Half of all Australian households own shares. It is not surprising that they see economic effort on their own part as more rewarding, and much more immediate in its outcomes, than political action. They don’t quite understand how the market works (but then, no one else does, either) but taking part in its activities and profiting thereby is the new orthodoxy. It is a very individual approach to life, and in harmony with prevailing culture.

Our kind of democracy works because politicians, desirous of gaining and keeping power, listen hard to what they think we want, and promise to bring it about. Forty years have passed since politicians talked seriously about ‘building’ Australia and 20 years since they talked seriously about equality and equal opportunity. Why? Because we the electorate have been advised, and are content, to settle for less for a more individualistic view of society, a vision of the good life that is based on ownership of things, and a confident selfishness that sees other’s misfortunes as probably their own fault. You can find these sentiments in Mark Latham’s 2004 election speeches no less than in John Howard’s.

More, both major political parties proclaim their own version of pro-Americanism, and we the electorate have gone along with it. We simply assume that our interests and those of the USA are so similar as to be identical. We accepted a Free Trade Agreement (that we will probably greatly regret) in part because both sides said it was a good thing. It is almost impossible to get a serious discussion of Australia’s long-term interests, first because of the assumption that we are in America’s corner, and second because many of us feel more ‘global’ than Australian. Australia is just where we live. It is the team we back. Our sense of active citizenship is much reduced.

This slow move into indifference with politics is not a form of wickedness, but it is a serious problem for our society. It has helped to produce the present dreadful mess we are in with respect to Iraq, ‘the war on terror’ and the proposed domestic security legislation. We have lost a strong sense of what our country ‘stands for’, because that is a statement about ‘us’ rather than about ‘me’. We like ‘us’ talk mostly when the Socceroos win.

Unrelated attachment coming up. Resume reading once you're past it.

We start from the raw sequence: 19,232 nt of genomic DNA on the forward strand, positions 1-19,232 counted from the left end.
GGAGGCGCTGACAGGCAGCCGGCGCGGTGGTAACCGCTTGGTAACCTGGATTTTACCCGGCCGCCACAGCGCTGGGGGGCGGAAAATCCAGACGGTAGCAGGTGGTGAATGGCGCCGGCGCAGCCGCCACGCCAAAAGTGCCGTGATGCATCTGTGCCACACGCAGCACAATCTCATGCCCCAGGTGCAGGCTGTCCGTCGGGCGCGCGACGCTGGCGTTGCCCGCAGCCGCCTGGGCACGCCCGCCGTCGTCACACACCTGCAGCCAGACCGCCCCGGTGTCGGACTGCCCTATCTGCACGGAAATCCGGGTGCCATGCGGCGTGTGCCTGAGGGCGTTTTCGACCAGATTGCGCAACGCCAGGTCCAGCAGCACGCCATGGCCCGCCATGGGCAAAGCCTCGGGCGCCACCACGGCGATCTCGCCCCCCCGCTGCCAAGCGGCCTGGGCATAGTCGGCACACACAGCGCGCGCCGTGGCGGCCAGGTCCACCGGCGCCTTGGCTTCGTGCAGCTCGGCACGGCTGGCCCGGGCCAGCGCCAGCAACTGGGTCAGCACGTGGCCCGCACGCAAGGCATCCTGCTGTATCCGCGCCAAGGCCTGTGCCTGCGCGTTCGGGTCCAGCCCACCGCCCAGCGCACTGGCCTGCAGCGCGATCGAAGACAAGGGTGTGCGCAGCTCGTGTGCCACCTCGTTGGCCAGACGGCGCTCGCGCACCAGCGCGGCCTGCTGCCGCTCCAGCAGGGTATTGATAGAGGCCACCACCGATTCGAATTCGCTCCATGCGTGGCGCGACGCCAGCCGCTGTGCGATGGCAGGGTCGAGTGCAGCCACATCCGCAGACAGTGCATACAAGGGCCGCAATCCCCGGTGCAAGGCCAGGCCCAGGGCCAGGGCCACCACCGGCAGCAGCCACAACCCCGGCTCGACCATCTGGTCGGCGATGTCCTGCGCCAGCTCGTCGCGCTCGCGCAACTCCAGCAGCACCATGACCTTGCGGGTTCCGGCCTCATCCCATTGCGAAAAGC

When we realise that we have let things drift too far the politicians will pick that up, and do something else in response. It is pointless blaming them, for it is we who elected them.

In democracies you get the political parties you deserve, and you can always do something about it. Our problem is that we are very busy doing all the exciting things that out wealth, education and skills allow us to do. The political side of things has become boring, and the politicians themselves a boring, elite profession whose members we hardly encounter.

From time to time you can hear people bemoaning this state of affairs, and longing for a new leader, a man or woman on a white horse who will have the right words and say them the right way, then things will be good again soon afterwards. I think that this is a real error: it is we the electors who need to change, and that will require a lot of effort on our part.

We do need a new dream one based on equal respect, because all of us started with essentially equal talents, although by no means equal luck. We need a recognition that the whole is just as important as the parts, and that a selfish, indifferent Australia cannot help itself, or build a better country for the next generations of Australians, let alone assist others overseas, who are less fortunate than ourselves, to make better societies. And we have the great advantage that we are well educated and well equipped to do all this.

Why don’t we start?

What would you do?

Launched in 2004, New Matilda is one of Australia's oldest online independent publications. It's focus is on investigative journalism and analysis, with occasional smart arsery thrown in for reasons of sanity. New Matilda is owned and edited by Walkley Award and Human Rights Award winning journalist Chris Graham.